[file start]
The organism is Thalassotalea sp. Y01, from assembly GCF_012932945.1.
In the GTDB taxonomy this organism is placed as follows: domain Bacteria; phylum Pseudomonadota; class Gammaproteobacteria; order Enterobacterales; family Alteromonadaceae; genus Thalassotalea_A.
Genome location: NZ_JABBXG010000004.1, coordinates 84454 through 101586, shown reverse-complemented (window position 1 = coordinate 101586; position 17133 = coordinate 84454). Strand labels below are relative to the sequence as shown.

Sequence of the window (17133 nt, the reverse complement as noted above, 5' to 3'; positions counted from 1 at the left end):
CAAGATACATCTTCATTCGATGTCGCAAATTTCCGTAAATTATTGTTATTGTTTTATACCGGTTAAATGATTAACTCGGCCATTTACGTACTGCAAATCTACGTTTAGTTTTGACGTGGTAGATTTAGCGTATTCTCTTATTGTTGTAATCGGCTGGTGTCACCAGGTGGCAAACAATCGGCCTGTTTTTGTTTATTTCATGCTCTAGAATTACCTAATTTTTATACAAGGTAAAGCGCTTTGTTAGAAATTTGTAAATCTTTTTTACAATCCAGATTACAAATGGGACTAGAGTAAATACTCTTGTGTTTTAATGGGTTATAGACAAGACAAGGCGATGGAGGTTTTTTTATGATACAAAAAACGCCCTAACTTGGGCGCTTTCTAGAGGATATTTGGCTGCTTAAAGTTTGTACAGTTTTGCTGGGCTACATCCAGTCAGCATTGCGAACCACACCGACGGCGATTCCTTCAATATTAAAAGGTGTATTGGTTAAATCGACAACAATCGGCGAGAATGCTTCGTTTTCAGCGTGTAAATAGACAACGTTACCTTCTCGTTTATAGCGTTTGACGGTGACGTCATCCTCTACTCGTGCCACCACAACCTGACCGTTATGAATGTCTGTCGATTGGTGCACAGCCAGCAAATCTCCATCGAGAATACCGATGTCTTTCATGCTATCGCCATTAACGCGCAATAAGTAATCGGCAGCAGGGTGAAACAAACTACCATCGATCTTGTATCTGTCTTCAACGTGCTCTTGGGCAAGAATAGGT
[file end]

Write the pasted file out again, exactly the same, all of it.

The organism is Thalassotalea sp. Y01, from assembly GCF_012932945.1.
In the GTDB taxonomy this organism is placed as follows: domain Bacteria; phylum Pseudomonadota; class Gammaproteobacteria; order Enterobacterales; family Alteromonadaceae; genus Thalassotalea_A.
Genome location: NZ_JABBXG010000004.1, coordinates 84454 through 101586, shown reverse-complemented (window position 1 = coordinate 101586; position 17133 = coordinate 84454). Strand labels below are relative to the sequence as shown.

Sequence of the window (17133 nt, the reverse complement as noted above, 5' to 3'; positions counted from 1 at the left end):
CAAGATACATCTTCATTCGATGTCGCAAATTTCCGTAAATTATTGTTATTGTTTTATACCGGTTAAATGATTAACTCGGCCATTTACGTACTGCAAATCTACGTTTAGTTTTGACGTGGTAGATTTAGCGTATTCTCTTATTGTTGTAATCGGCTGGTGTCACCAGGTGGCAAACAATCGGCCTGTTTTTGTTTATTTCATGCTCTAGAATTACCTAATTTTTATACAAGGTAAAGCGCTTTGTTAGAAATTTGTAAATCTTTTTTACAATCCAGATTACAAATGGGACTAGAGTAAATACTCTTGTGTTTTAATGGGTTATAGACAAGACAAGGCGATGGAGGTTTTTTTATGATACAAAAAACGCCCTAACTTGGGCGCTTTCTAGAGGATATTTGGCTGCTTAAAGTTTGTACAGTTTTGCTGGGCTACATCCAGTCAGCATTGCGAACCACACCGACGGCGATTCCTTCAATATTAAAAGGTGTATTGGTTAAATCGACAACAATCGGCGAGAATGCTTCGTTTTCAGCGTGTAAATAGACAACGTTACCTTCTCGTTTATAGCGTTTGACGGTGACGTCATCCTCTACTCGTGCCACCACAACCTGACCGTTATGAATGTCTGTCGATTGGTGCACAGCCAGCAAATCTCCATCGAGAATACCGATGTCTTTCATGCTATCGCCATTAACGCGCAATAAGTAATCGGCAGCAGGGTGAAACAAACTACCATCGATCTTGTATCTGTCTTCAACGTGCTCTTGGGCAAGAATAGGT